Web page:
If you are interested in blogging or want to promote your book, please contact E. B. Davis at email@example.com
Our October Author Interviews--10/4 Wendy Tyson, 10/11 Marilyn Levinson, 10/18 Earl Javorski, 10/25 Linda Lovely. Please join us in welcoming these authors to WWK.
October Saturday Guest Bloggers: 10/7 Mark Bacon, 10/14 Elaine Orr, 10/21 WWK's Margaret S. Hamilton, 10/28 Kait Carson, and E. B. Davis 10/31 to fill out our fifth Tuesday.
WWK’s Carla Damron was one of three finalist for her novel, The Stone Necklace. Go to Carladamron.com for more information. Congratulations, Carla! Look for Carla's blog this month to find out the winner.
Congratulations to our writers for the following publications:
Warren Bull's new Lincoln mystery, Abraham Lincoln In Court & Campaign has been released. Look for the Kindle version on February 3.
Shari Randall's "Pets" will be included in Chesapeake Crimes: Fur, Feathers, and Felonies anthology, which will be published in 2018. In the same anthology "Rasputin," KM Rockwood's short story, will also be published. Her short story "Goldie" will be published in the Busted anthology, which will be released by Level Best Books on April 25th.
In addition, our prolific KM will have the following shorts published as well: "Sight Unseen" in Fish Out of Water, Guppie (SinC) anthology, just released, and "Making Tracks" in Passport to Murder, Bouchercon anthology, October 2017.
Margaret S. Hamilton's short story, "Baby Killer" will appear in the 2017 solar eclipse anthology Day of the Dark to be published this summer prior to the eclipse in August.
Sunday, April 2, 2017
Back to the beginning
by Julie Tollefson
I’ve been thinking a lot about the beginning of my work in progress the last few weeks. I like my characters. The situation I’ve put them in is fraught with suspense. The story is compelling.
At least, it’s all those things to me. But when I take a step back, I wonder: Does it move too fast? Are the characters really as three-dimensional as I imagine them to be? Is all the good stuff I see in my head really there on the page?
In an attempt to get perspective, I pulled three novels I love off my shelves and re-read the first twenty or thirty pages of each to see how the masters set the hook for readers like me.
Still Life, the first in Louise Penny’s Three Pines series, begins with a body, briefly introduces Inspector Gamache, then slips back in time and slows down without losing tension. Readers get to know Three Pines and its residents, victim included, in a gossipy way that reveals enough secrets and simmering feuds to keep readers captivated for 25 pages until Gamache appears again.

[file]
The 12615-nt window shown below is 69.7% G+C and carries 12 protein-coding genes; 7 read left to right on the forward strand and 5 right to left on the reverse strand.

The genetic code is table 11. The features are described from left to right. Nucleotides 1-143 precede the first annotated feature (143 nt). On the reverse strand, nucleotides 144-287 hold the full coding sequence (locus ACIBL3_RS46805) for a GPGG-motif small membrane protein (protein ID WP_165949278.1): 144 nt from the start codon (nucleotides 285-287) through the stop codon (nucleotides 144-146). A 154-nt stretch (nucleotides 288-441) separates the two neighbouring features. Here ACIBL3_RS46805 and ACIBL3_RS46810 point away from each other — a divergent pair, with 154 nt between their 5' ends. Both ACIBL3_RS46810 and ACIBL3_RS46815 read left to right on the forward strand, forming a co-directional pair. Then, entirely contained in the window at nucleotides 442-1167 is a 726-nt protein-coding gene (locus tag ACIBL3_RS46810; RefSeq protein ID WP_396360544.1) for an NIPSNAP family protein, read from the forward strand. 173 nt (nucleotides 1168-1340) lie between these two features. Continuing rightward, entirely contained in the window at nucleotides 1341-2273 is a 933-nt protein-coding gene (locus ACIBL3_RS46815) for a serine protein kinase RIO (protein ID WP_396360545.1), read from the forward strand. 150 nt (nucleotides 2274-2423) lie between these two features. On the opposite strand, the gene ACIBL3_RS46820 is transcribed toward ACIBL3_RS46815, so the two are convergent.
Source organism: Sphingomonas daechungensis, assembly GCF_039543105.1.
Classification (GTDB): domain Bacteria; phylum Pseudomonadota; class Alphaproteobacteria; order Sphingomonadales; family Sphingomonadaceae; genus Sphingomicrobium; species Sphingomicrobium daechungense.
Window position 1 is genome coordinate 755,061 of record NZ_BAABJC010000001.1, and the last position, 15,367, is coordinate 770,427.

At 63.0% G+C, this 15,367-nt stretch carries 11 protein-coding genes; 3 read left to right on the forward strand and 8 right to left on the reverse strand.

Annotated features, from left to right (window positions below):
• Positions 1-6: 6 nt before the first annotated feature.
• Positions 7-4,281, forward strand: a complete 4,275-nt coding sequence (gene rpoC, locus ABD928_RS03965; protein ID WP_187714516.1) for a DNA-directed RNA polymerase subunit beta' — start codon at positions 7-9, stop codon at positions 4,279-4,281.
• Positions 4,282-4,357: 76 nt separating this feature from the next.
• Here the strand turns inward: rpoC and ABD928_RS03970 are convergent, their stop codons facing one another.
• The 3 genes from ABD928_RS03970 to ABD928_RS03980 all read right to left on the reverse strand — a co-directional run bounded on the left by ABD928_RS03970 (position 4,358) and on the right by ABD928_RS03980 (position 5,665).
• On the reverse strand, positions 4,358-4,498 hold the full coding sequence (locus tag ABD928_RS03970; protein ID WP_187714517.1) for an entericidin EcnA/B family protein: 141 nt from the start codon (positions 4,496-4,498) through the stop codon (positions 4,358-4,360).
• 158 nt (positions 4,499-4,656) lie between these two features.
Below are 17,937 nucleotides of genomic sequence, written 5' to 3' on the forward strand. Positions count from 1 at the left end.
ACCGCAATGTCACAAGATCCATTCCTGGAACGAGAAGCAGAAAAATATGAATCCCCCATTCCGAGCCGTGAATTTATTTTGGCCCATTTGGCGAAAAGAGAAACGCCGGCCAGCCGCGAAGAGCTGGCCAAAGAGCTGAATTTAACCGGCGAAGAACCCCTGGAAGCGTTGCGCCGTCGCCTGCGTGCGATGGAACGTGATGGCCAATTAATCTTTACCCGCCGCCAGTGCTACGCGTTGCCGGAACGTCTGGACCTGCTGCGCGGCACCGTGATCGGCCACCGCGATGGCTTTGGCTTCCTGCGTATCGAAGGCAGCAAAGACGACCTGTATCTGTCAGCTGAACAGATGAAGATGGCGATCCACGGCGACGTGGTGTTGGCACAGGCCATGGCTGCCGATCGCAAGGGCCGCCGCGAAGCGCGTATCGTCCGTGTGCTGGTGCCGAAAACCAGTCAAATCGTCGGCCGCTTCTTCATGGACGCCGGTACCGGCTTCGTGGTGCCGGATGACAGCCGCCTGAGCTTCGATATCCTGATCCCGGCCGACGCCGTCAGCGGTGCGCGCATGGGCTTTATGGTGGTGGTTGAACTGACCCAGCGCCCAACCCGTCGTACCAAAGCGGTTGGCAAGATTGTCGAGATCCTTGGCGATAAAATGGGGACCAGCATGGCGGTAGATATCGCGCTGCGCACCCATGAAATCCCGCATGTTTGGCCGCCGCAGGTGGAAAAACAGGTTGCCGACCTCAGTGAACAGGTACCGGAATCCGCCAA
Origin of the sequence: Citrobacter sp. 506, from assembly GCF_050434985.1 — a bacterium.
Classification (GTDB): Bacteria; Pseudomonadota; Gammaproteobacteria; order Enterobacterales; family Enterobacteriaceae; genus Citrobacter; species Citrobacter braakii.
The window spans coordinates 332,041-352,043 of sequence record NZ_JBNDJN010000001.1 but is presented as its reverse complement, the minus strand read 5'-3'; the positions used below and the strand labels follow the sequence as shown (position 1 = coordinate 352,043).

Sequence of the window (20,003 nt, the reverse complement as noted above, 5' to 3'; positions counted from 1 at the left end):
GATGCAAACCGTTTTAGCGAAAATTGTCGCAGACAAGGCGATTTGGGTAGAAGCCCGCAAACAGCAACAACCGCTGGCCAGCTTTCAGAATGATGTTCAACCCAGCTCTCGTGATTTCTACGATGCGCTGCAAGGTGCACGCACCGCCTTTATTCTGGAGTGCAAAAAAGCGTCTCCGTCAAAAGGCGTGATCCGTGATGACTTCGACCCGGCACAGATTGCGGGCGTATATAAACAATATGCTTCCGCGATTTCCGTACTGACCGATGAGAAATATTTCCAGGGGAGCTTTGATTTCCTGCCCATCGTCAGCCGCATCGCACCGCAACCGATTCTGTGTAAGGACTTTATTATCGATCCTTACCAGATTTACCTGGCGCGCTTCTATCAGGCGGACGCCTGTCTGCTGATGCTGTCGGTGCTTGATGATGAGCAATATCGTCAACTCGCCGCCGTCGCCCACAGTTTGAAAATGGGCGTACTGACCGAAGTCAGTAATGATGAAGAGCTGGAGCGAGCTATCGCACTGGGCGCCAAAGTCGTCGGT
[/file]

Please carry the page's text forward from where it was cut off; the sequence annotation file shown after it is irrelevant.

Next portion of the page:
In just six pages of The Black Hour, Lori Rader-Day introduces a damaged protagonist (literally—she’s recovering after being shot before the story begins) and sketches a situation rife with drama. Questions draw the reader on: Who shot the main character? Why? How will she cope? What happens next? And, particularly interesting to me, do I even like this character?
Nancy Pickard’s The Virgin of Small Plains begins in the middle of action—a pickup truck’s almost slow-motion slide on icy roads and its driver’s equally slow-motion observation of her bathrobe-clad neighbor traipsing through a roadside graveyard in a blizzard. An odd situation, sure. But then, like Penny, Pickard takes the reader back in time to build a strong sense of place and relationships among characters.
Common to all three? In the beginning, the mystery isn’t so much about the dead body—that’s coming in each—but about the people through whose eyes we see the story unfold. In short, all three books have, as Donald Maass describes in Chapter 5 of his excellent Writing 21st Century Fiction, “standout characters.” (I’ve written about this book before, and I probably will again. I love it that much.)
“Look at those people in your own life about whom you care greatly,” Maass writes on page 76. “Often, they’re people who to the rest of the world appear ordinary.”
That’s it! The characters in all three novels appear ordinary, but their stories are not.
So, uh, how does that help me with my current manuscript?
First, I’m reminded that it’s not necessary to race straight into a murder investigation. The real story often happens on the fringes of the investigation, at a pace that allows the reader to breathe.
I’ll also take another look at my ordinary people—a detective content with his small-town beat, an ambitious college student—and find the extraordinary in them. Plot will keep the story moving, but characters will steal the show.
What qualities do you look for in the beginning of a novel? What keeps you reading?